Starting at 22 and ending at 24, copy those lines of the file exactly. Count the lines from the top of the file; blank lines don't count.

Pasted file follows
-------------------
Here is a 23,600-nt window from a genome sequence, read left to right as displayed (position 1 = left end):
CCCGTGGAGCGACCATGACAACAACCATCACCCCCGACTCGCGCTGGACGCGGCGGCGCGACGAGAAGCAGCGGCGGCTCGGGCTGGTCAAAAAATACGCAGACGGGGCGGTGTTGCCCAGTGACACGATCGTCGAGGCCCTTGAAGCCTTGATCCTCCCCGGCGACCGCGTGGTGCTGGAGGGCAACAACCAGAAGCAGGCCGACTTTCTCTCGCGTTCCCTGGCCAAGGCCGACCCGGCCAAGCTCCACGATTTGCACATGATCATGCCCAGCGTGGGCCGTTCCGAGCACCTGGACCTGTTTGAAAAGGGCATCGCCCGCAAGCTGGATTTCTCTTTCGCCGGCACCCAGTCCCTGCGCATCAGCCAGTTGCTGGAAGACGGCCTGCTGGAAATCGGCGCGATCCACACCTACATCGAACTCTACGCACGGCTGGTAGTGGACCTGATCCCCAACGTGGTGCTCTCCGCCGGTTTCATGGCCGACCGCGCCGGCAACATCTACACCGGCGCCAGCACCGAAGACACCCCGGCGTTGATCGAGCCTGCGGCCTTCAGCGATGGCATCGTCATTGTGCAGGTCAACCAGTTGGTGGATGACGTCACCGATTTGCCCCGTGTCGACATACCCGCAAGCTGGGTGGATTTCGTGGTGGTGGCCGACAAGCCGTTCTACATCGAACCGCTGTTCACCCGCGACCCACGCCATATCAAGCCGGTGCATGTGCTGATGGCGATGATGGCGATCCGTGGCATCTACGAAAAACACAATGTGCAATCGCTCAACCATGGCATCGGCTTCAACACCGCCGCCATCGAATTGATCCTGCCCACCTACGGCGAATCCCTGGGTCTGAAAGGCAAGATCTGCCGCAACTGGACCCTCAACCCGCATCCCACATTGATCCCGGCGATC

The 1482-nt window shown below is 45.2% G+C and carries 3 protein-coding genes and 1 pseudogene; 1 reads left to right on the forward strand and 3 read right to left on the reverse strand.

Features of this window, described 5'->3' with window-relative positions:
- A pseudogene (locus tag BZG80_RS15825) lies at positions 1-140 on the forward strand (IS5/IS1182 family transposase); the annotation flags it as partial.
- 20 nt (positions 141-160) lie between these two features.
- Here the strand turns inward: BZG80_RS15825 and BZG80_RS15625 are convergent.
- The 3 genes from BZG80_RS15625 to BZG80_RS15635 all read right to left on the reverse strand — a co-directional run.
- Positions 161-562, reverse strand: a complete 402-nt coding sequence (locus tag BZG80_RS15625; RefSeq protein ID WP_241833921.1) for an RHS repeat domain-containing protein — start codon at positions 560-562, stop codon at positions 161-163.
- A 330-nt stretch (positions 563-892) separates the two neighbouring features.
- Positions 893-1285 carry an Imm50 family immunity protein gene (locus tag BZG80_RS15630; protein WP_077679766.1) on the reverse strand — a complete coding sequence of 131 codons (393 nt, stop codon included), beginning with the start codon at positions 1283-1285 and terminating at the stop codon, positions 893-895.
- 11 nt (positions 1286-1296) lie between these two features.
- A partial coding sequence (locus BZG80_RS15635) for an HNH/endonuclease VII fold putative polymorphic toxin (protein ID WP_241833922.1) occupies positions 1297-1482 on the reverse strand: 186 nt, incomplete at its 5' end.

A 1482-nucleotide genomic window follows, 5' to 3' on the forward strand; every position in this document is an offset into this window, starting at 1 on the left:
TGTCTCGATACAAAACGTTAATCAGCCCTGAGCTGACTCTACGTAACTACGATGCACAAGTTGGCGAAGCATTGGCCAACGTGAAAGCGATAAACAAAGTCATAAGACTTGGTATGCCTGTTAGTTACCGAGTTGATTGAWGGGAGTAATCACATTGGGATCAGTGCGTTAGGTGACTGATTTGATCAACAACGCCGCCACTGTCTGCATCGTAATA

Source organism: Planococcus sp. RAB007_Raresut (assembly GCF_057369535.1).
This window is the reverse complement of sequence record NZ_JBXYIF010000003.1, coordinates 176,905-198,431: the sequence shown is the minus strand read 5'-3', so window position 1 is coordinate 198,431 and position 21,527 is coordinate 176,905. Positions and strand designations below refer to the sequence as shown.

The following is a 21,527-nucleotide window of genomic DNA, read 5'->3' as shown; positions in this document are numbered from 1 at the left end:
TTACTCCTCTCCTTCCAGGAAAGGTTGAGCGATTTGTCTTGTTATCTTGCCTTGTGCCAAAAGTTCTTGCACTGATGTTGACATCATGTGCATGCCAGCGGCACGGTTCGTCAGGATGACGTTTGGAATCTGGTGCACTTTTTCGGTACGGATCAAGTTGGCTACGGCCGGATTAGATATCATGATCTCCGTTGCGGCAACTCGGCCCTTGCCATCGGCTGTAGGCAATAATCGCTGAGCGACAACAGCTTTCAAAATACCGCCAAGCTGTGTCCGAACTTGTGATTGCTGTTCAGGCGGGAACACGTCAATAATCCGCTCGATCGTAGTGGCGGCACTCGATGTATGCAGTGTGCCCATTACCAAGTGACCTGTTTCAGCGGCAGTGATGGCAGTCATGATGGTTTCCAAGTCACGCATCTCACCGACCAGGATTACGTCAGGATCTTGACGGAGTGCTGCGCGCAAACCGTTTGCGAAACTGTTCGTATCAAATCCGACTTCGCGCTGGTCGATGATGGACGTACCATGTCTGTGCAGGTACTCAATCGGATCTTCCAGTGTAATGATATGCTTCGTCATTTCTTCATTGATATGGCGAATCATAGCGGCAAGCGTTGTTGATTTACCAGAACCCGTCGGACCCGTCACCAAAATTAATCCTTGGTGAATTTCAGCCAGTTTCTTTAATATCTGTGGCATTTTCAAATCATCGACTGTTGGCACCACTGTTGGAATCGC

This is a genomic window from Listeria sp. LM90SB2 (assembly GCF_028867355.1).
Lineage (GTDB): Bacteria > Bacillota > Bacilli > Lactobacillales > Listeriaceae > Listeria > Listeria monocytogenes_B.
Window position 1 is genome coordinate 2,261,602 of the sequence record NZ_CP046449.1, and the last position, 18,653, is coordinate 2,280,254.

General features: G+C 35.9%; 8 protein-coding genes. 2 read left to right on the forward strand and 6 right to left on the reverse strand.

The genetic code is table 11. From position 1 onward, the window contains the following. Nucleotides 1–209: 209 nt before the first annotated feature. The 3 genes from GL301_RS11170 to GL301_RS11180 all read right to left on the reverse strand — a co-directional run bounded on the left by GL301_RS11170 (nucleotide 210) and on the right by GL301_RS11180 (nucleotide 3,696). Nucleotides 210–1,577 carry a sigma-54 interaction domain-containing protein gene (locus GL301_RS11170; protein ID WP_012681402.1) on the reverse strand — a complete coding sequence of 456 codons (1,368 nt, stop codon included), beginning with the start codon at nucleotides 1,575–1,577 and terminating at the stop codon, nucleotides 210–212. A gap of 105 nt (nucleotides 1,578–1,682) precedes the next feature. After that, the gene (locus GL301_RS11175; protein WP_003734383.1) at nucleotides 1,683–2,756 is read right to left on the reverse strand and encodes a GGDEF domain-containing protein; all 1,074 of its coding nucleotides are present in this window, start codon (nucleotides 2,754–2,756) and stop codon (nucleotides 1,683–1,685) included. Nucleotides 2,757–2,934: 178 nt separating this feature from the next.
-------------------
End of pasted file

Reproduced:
Window position 1 is genome coordinate 2,261,602 of the sequence record NZ_CP046449.1, and the last position, 18,653, is coordinate 2,280,254.

General features: G+C 35.9%; 8 protein-coding genes. 2 read left to right on the forward strand and 6 right to left on the reverse strand.

The genetic code is table 11. From position 1 onward, the window contains the following. Nucleotides 1–209: 209 nt before the first annotated feature. The 3 genes from GL301_RS11170 to GL301_RS11180 all read right to left on the reverse strand — a co-directional run bounded on the left by GL301_RS11170 (nucleotide 210) and on the right by GL301_RS11180 (nucleotide 3,696). Nucleotides 210–1,577 carry a sigma-54 interaction domain-containing protein gene (locus GL301_RS11170; protein ID WP_012681402.1) on the reverse strand — a complete coding sequence of 456 codons (1,368 nt, stop codon included), beginning with the start codon at nucleotides 1,575–1,577 and terminating at the stop codon, nucleotides 210–212. A gap of 105 nt (nucleotides 1,578–1,682) precedes the next feature. After that, the gene (locus GL301_RS11175; protein WP_003734383.1) at nucleotides 1,683–2,756 is read right to left on the reverse strand and encodes a GGDEF domain-containing protein; all 1,074 of its coding nucleotides are present in this window, start codon (nucleotides 2,754–2,756) and stop codon (nucleotides 1,683–1,685) included. Nucleotides 2,757–2,934: 178 nt separating this feature from the next.